securing an entry-level job in HR.

The leap from HR graduate to employee can be daunting and how to get an entry-level job in HR is one of the most asked questions we get. With a few tips, you can put your hard-earned skills from your recent studies to work.

  • know your strengths and weaknesses

What we often forget is that a resume and an interview is a situation where we sell ourselves as employees. It is important that we understand what our strengths are compared to other candidates and showcase these. At the same time, it is important to know where your weaknesses are so you can address these or maybe even work on improving them. 

  • network, network, network! 

You have probably heard this all the way through your studies, but networking is key to getting an entry-level position. Most universities hold job fairs, but another way of networking could be attending training by AHRI, HR Partners, etc. At these events you have the possibility to introduce yourself to other HR professionals, and start building your network. Another great networking tool is LinkedIn, where you can connect, comment and produce content for your passion within HR.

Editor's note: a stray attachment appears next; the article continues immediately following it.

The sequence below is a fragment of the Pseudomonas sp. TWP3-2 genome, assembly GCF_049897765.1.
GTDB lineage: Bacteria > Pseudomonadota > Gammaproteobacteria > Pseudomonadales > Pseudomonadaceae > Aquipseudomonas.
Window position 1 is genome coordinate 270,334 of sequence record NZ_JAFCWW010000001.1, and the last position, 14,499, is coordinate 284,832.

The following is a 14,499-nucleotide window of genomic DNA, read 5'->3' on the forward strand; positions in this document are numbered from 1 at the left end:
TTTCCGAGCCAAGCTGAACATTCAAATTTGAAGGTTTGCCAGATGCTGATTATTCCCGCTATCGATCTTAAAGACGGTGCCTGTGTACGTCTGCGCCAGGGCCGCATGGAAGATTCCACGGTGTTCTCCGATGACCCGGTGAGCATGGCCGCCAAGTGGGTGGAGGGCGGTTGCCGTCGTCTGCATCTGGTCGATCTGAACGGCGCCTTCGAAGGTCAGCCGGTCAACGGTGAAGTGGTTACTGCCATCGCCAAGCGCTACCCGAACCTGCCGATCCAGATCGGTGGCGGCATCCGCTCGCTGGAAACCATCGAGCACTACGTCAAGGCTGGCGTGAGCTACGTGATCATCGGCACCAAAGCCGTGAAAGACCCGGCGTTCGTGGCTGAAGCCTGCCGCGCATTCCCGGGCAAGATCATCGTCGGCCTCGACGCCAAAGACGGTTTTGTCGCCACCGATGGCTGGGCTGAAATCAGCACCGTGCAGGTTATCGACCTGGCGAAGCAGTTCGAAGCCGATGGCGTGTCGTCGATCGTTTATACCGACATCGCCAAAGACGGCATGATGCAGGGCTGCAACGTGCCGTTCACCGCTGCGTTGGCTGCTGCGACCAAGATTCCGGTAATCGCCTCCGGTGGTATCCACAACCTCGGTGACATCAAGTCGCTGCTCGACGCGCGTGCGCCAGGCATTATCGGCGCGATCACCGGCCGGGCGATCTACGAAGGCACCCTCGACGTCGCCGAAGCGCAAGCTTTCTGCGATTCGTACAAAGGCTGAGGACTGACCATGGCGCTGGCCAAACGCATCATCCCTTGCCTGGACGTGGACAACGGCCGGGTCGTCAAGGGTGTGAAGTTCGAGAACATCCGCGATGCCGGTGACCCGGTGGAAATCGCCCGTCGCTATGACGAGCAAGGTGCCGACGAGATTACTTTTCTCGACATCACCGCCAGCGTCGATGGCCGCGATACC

• start with an HR Admin role

Most of us get out of university thinking we are going to be HR Managers, only to find out this requires experience (Wait, what?). We call this realisation the ‘Uni Blues’. Whilst taking that first HR Admin job may hurt your confidence, we often see skilled HR Graduates quickly excel from this point as companies realise the potential that this person has. It is always easier to show a company what your capabilities are, instead of telling them. 

  • take a temporary or contract role 

There are many conceptions about temporary roles, but one key point for taking temporary or contract roles is that it gives you experience. Even if it is only a couple of months, it gives you exposure, it builds on your network and maybe if you perform well in the role this might turn into a permanent role. 

  • strengthen your skill set

A career in HR means wearing many different hats, especially if you picture yourself working for larger organisations. Continuous learning should be at the forefront of your priorities, even after you have graduated and a good way to start is to analyse the job you want to get into in the next two to three years and identify what skills are required for this role. This could include doing Return to Work Coordinator training, improving on your excel skills or something specific to the industry you are looking at entering. 


about the author

simone christensen - consultant

Simone has a background in HR & Safety and specialises in junior / mid-level HR professionals in addition to Safety Specialists. She prides herself on her ability to connect clients with the best candidates.

< return to previous page